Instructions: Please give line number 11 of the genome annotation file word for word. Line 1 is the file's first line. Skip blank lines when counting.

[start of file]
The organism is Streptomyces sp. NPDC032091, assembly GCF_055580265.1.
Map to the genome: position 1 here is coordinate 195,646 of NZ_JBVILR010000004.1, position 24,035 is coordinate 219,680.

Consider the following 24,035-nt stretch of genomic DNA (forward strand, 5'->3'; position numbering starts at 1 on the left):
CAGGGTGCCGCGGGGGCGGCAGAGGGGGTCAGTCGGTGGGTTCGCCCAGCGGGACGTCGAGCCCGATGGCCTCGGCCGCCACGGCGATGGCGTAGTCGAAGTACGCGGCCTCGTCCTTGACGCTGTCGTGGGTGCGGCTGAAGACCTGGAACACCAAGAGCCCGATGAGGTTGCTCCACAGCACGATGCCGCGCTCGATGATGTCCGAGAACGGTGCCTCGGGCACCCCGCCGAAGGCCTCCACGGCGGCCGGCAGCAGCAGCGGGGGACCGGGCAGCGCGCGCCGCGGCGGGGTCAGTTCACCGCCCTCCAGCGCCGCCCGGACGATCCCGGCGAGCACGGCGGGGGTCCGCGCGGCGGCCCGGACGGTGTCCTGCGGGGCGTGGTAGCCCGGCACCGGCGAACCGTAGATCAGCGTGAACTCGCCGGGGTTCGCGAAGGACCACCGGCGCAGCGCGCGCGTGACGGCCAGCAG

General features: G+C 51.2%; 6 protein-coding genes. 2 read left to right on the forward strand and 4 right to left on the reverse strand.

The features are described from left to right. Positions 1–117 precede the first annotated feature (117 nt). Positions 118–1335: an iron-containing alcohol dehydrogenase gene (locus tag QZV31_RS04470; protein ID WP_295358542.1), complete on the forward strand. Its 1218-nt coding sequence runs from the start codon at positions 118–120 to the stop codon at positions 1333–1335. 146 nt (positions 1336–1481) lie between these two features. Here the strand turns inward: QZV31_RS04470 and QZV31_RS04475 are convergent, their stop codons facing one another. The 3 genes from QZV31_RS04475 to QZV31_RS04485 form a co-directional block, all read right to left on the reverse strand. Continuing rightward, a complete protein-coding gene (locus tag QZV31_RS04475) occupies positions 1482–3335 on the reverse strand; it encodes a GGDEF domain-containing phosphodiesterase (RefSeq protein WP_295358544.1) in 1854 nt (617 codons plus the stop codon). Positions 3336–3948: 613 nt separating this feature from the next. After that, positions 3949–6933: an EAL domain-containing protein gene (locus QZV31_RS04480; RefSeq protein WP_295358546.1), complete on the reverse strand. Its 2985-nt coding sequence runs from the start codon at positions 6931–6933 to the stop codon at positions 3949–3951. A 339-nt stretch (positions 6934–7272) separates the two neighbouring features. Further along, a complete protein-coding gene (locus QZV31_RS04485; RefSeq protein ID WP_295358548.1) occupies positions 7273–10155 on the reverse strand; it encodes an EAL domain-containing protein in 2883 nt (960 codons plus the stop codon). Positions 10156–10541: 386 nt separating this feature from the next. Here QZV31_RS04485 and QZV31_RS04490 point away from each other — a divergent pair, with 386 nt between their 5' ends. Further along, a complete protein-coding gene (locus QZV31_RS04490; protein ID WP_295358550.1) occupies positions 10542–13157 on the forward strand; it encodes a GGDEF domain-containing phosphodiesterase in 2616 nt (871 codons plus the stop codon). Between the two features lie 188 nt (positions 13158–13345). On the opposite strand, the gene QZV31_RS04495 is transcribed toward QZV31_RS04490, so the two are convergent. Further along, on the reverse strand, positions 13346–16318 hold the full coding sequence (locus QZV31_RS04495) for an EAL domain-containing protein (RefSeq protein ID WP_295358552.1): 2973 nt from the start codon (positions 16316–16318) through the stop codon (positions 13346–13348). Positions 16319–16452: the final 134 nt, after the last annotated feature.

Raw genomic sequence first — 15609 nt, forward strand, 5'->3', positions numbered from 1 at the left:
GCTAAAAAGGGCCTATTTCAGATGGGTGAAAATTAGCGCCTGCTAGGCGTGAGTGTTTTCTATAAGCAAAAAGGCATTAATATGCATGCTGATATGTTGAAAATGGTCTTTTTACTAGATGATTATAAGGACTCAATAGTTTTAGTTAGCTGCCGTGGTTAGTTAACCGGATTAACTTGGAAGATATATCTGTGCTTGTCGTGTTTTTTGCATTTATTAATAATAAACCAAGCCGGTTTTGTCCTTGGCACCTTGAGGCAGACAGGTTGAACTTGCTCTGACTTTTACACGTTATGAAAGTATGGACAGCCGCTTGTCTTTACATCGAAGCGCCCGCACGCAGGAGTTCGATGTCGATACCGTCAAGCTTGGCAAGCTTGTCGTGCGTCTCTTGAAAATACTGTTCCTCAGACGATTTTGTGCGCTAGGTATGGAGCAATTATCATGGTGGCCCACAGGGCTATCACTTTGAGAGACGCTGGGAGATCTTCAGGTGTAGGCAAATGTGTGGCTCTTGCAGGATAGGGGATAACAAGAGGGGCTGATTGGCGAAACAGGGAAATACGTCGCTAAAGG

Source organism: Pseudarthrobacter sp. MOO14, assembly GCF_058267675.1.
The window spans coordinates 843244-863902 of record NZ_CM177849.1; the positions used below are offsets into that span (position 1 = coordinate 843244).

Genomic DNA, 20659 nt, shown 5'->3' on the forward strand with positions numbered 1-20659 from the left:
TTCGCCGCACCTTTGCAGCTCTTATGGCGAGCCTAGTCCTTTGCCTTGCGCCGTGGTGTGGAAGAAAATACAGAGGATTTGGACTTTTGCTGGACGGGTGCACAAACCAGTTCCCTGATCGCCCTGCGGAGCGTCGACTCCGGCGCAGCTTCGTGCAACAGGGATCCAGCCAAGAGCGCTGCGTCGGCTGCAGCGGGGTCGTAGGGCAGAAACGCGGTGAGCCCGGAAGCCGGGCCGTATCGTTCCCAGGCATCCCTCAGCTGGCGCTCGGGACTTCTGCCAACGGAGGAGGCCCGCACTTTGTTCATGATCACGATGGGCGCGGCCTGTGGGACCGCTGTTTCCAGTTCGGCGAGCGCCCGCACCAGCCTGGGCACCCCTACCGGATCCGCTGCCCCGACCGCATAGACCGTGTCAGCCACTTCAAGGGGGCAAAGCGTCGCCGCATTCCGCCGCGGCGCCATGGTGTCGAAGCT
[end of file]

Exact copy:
Genomic DNA, 20659 nt, shown 5'->3' on the forward strand with positions numbered 1-20659 from the left: